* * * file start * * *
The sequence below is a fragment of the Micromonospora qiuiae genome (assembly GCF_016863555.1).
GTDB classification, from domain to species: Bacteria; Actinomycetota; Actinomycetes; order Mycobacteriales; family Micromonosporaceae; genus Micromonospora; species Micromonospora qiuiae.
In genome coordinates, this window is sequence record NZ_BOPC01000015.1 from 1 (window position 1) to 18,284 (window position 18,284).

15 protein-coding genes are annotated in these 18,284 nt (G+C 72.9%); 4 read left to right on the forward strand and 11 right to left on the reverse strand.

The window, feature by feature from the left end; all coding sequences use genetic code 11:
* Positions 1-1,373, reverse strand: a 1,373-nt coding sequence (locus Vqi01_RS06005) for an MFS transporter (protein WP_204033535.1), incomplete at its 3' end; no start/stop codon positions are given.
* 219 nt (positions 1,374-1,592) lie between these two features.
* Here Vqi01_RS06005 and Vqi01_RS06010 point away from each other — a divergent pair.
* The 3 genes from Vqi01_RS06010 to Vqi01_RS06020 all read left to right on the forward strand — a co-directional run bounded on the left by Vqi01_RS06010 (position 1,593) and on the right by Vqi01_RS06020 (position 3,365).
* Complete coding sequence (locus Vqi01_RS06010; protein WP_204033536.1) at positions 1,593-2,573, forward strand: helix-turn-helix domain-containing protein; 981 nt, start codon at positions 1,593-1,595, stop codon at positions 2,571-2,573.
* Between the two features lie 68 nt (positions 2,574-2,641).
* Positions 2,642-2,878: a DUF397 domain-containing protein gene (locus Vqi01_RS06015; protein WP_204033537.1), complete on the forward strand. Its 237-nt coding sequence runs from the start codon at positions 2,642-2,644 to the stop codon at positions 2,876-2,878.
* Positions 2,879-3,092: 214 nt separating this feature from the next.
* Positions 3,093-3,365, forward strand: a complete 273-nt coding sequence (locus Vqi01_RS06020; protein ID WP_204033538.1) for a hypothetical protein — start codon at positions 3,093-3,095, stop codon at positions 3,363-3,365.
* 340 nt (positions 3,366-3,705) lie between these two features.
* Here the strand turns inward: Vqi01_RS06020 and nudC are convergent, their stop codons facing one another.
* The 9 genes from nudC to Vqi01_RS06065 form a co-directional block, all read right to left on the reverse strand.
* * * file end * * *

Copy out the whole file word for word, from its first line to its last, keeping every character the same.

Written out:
The sequence below is a fragment of the Micromonospora qiuiae genome (assembly GCF_016863555.1).
GTDB classification, from domain to species: Bacteria; Actinomycetota; Actinomycetes; order Mycobacteriales; family Micromonosporaceae; genus Micromonospora; species Micromonospora qiuiae.
In genome coordinates, this window is sequence record NZ_BOPC01000015.1 from 1 (window position 1) to 18,284 (window position 18,284).

15 protein-coding genes are annotated in these 18,284 nt (G+C 72.9%); 4 read left to right on the forward strand and 11 right to left on the reverse strand.

The window, feature by feature from the left end; all coding sequences use genetic code 11:
* Positions 1-1,373, reverse strand: a 1,373-nt coding sequence (locus Vqi01_RS06005) for an MFS transporter (protein WP_204033535.1), incomplete at its 3' end; no start/stop codon positions are given.
* 219 nt (positions 1,374-1,592) lie between these two features.
* Here Vqi01_RS06005 and Vqi01_RS06010 point away from each other — a divergent pair.
* The 3 genes from Vqi01_RS06010 to Vqi01_RS06020 all read left to right on the forward strand — a co-directional run bounded on the left by Vqi01_RS06010 (position 1,593) and on the right by Vqi01_RS06020 (position 3,365).
* Complete coding sequence (locus Vqi01_RS06010; protein WP_204033536.1) at positions 1,593-2,573, forward strand: helix-turn-helix domain-containing protein; 981 nt, start codon at positions 1,593-1,595, stop codon at positions 2,571-2,573.
* Between the two features lie 68 nt (positions 2,574-2,641).
* Positions 2,642-2,878: a DUF397 domain-containing protein gene (locus Vqi01_RS06015; protein WP_204033537.1), complete on the forward strand. Its 237-nt coding sequence runs from the start codon at positions 2,642-2,644 to the stop codon at positions 2,876-2,878.
* Positions 2,879-3,092: 214 nt separating this feature from the next.
* Positions 3,093-3,365, forward strand: a complete 273-nt coding sequence (locus Vqi01_RS06020; protein ID WP_204033538.1) for a hypothetical protein — start codon at positions 3,093-3,095, stop codon at positions 3,363-3,365.
* 340 nt (positions 3,366-3,705) lie between these two features.
* Here the strand turns inward: Vqi01_RS06020 and nudC are convergent, their stop codons facing one another.
* The 9 genes from nudC to Vqi01_RS06065 form a co-directional block, all read right to left on the reverse strand.